- Post date:
- March 16, 2017
Bond University is expanding its suite of pathway programs with the launch today (March 16, 2017) of its new Bond University College, to meet the needs of an increasingly diverse student cohort.
Bond University College will address the growing demand for alternative access to full Bachelor degrees, delivering a range of courses on campus that prepare students for university life, through face-to-face teaching in small groups and one-on-one assistance from specialist educators.
Bond University Pro Vice-Chancellor Pathways and Partnerships, Catherine O'Sullivan, said the launch of Bond University College was in-line with the university's strategic approach to delivering personalised education and its belief that one size does not fit all.
“Students entering university today are a far more heterogeneous group than in the past - they represent a diverse range of age groups, backgrounds and experiences,” she said.
“Traditionally, the university system has been geared to a more homogenous cohort of students who share similar expectations and study abilities.
“Some universities have addressed this by creating Vocational Education and Training (VET) pathways into their programs, but this has led to a range of unsatisfactory outcomes for large numbers of quite capable young Australians, potentially turning them away from university for life.
"We are taking the concept a step further by offering a full suite of pathway programs on campus, to ease students into the higher education environment and set them on the road to success from day one."
The most recent data released by the Department of Education indicates that one in five domestic students leave their chosen university course in their first year with 15% dropping out altogether.1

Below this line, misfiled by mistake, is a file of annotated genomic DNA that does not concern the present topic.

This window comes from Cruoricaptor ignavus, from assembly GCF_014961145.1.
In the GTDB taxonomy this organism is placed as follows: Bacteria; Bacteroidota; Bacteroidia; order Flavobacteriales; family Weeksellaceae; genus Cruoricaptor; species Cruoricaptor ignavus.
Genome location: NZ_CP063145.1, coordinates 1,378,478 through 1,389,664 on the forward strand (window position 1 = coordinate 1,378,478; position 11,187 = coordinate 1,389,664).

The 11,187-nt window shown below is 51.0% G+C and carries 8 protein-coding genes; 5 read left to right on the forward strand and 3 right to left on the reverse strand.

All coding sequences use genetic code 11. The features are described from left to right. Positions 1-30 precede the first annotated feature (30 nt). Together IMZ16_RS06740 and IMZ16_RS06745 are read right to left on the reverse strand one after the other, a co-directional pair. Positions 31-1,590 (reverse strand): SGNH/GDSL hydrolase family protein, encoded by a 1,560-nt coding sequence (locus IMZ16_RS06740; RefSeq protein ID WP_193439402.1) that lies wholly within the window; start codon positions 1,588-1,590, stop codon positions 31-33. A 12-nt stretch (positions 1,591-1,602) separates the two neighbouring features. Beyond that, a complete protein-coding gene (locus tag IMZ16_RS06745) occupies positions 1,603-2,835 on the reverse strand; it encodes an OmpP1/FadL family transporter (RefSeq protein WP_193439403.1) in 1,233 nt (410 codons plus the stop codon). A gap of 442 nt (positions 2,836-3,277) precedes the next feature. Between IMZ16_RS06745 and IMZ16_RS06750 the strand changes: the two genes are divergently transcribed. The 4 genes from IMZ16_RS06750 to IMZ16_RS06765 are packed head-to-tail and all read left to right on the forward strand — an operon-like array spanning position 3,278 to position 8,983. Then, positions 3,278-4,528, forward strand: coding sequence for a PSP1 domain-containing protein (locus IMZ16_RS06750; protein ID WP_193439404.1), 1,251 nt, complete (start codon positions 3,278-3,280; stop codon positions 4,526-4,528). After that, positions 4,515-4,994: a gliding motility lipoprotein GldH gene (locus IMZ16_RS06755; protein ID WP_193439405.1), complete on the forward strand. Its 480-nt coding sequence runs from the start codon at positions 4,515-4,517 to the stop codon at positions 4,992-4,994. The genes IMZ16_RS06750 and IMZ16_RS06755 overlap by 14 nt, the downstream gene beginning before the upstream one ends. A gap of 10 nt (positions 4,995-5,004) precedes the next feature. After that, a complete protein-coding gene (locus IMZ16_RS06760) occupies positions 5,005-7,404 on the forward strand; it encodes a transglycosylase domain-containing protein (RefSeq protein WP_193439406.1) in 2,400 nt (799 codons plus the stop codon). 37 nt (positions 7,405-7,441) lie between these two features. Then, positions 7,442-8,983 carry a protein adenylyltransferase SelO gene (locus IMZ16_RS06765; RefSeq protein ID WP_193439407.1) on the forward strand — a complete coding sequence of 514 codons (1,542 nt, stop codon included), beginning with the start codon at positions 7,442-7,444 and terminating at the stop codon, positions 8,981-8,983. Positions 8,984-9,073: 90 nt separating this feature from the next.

“While Bond University’s attrition rate is considerably lower than the national average and one of the lowest in Queensland1, Bond University intends to tackle the issue head-on by taking a new strategic focus to expand, grow and formalise a range of pathway options directly articulated into our full degree programs,” said Ms O’Sullivan.
“Bond University College is fully-owned, fully-operated and fully-integrated into the university structure. It will offer students the same access to campus facilities, resources and social clubs that every other Bond University student enjoys.
“In fact, Bond University College students will undertake some Bachelor-level subjects as part of their Diploma and attend regular lectures alongside full degree students.
“The difference is that they will also receive extra hours of face-to-face teaching in small groups, working with specialist educators and support staff who can cater to their individual needs by giving them one-on-one help and encouragement.
“Other subjects will focus on developing learning skills such as study techniques, essay writing, communication and presentations to ensure they are fully prepared for the rigours of Bachelor-level studies.”
Located on the university’s Gold Coast campus, Bond University College will bring the existing University Preparation and Foundation programs, Diplomas and English language courses together under the one umbrella.
Introduced in 2007, the University Preparation and Foundation programs focus on the development of core academic skills for domestic and international students who don’t meet the requirements for direct entry to a Bachelor degree, or mature-age students returning to study.
The Diploma programs offer more subject-specific preparation, with a direct pathway to degrees in Business, Communication, Criminology, Health Sciences, International Hotel and Tourism Management, Law, Sports Management and Sustainable Environments and Planning.